MORNING VIEW: Markets quiet while they consolidate, wait for pointers from central bankers' symposium at Jackson Hole

The drone sound from the markets has not changed - no progress on United States-China trade talks, continued economic headwinds and various simmering geopolitical concerns.

The fact there is more central bank and government talk about monetary easing and the need for stimulus highlights the far from bullish situation the global economy is in and that is reflected in market sentiment

  • Asian equity markets are generally weaker this morning.
  • Market waiting to see if central bankers have fresh ideas to boost growth...
  • …the likelihood is they do not, so we should be braced for disappointment later in the week.

Base metals
On the London Metal Exchange, three-month base metals prices were for the most part firmer while prices consolidated within recent ranges, albeit with the complex quite polarized. Nickel and lead are near the top of their ranges, zinc, copper and tin are near or at the lows and aluminium is more in mid-ground. Copper was up by 0.2% at $5,730 per tonne, compared with Tuesday’s close at $5,717 per tonne.

In China, base metals prices on the Shanghai Futures Exchange were mixed, with the October contracts for copper, aluminium, nickel and zinc, down between 0.3% and 1%, while October lead and January tin were up by 1.2% and 0.8% respectively. October copper was off by 0.6% at 46,380 yuan ($6,570) per tonne.

Spot copper prices in Changjiang were down by 0.6% at 46,320-46,390 yuan per tonne and the LME/Shanghai copper arbitrage ratio was unchanged at 8.09.

Precious metals
Precious metals were down across the board by between 0.1% for platinum and 0.3% for silver, with gold recently quoted at $1,503.52 per oz, down by 0.2% from Tuesday’s close at $1,506.40 per oz.

On the SHFE, the December gold and silver contracts were up by 0.3% and 0.6% respectively, while they reacted to the stronger tone in international markets on Tuesday.

Wider markets
The spot Brent crude oil price is firmer, up by 0.6% at $60.40 per barrel - its recent range being $55.86-61.48 per barrel.

The yield on benchmark US 10-year treasuries is slightly weaker, it was recently quoted at 1.5849% having been at 1.5874% at a similar time on Tuesday. The German 10-year bund yield is weaker at -0.6680%, compared with -0.6590% at a similar time on Tuesday.

In equities, Asian indices were mixed on Wednesday: Nikkei (-0.28%), Hang Seng (+0.01%), Kospi (+0.22%), the ASX200 (-0.94%) and the CSI 300 (-0.15%).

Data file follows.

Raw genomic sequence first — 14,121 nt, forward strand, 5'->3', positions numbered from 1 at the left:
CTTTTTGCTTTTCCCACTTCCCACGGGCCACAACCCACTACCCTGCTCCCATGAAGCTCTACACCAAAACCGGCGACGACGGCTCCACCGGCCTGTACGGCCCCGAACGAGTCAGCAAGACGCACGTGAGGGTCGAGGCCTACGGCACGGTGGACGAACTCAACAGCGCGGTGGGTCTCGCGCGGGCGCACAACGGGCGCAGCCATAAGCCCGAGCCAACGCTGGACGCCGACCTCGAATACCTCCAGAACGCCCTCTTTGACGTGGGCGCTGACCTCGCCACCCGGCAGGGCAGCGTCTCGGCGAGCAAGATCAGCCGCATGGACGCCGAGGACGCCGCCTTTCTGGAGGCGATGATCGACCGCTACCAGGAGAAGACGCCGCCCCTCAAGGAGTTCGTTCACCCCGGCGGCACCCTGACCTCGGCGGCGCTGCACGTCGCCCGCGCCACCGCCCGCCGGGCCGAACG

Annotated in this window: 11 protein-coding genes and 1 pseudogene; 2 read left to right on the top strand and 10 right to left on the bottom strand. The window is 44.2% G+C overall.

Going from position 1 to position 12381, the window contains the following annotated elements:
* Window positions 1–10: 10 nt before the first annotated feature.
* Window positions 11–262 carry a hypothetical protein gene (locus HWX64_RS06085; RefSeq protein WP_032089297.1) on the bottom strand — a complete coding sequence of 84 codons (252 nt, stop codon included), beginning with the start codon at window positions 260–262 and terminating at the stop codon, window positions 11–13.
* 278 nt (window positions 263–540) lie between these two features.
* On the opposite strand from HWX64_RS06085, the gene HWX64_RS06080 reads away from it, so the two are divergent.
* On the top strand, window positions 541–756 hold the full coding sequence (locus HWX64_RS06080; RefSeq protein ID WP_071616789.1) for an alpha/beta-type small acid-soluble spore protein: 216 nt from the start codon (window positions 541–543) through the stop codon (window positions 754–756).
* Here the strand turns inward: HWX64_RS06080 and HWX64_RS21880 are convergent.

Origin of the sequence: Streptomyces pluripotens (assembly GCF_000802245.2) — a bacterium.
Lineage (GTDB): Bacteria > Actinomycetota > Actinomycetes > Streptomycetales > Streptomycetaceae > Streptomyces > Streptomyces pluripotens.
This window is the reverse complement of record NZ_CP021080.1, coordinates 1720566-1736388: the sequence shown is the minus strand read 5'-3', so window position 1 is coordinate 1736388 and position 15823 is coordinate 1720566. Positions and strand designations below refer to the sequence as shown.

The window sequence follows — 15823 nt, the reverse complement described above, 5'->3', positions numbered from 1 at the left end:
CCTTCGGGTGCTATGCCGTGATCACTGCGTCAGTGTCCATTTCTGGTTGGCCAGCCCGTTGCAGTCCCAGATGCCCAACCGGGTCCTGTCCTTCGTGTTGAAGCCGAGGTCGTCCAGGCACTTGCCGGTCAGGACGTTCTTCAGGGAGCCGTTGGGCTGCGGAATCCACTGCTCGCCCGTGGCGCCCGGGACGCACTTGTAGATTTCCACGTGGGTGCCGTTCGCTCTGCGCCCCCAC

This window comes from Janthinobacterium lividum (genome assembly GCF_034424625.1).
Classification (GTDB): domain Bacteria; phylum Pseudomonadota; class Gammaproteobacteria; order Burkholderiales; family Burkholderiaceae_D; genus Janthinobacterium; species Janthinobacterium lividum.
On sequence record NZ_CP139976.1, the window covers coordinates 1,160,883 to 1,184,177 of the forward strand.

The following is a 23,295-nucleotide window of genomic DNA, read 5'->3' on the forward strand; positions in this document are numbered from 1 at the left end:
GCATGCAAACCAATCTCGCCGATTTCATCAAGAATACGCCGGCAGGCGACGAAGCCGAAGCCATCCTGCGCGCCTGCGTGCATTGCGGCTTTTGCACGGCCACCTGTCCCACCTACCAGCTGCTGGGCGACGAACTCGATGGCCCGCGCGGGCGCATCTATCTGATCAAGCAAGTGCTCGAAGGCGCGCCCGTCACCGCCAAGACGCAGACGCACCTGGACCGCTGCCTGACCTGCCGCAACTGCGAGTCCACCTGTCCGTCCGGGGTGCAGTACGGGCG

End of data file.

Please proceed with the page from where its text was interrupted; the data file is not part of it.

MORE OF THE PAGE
This follows a weaker performance in Western markets on Tuesday: in the United States, the Dow Jones Industrial Average closed down by 0.66% at 25,962.44 and in Europe the Euro Stoxx50 closed down by 0.56% at 3,350.23.

Currencies
The dollar index is consolidating in high ground and was recently quoted at 98.27 - the recent range being 97.21-98.94. The yen (106.54) has eased from recent strength at 105.05, the euro (1.1093) is consolidating in low ground, as are sterling (1.2137) and the Australian dollar (0.677683).

The yuan remains weaken and was recently at 7.0587, and most emerging currencies we follow remain on a back footing, which is a sign of nervousness.

Key data
On the economic agenda for Wednesday there is data on US existing home sales and crude oil inventories. The US Federal Open Market Committee meeting minutes will also be released.

Today’s key themes and views
In the base metals, weak demand dominates where there are not imminent supply concerns. Nickel and lead are upbeat on supply issues/concerns, while the rest are either stuck in downward trends or bouncing along support levels while they wait for fundamental developments, which will either come from a better demand outlook, if a new trade deal is signed, or from production cuts.

Gold prices are consolidating but given the stress from geopolitical issues, world trade and global economic growth, gold is likely to remain sought-after. Key to how robust the bull market in gold will be how well the dip is supported.

base metals
precious metals

macroeconomic data

William Adams

william.adams@fastmarkets.com

Published

William Adams

August 21, 2019

09:20 GMT

London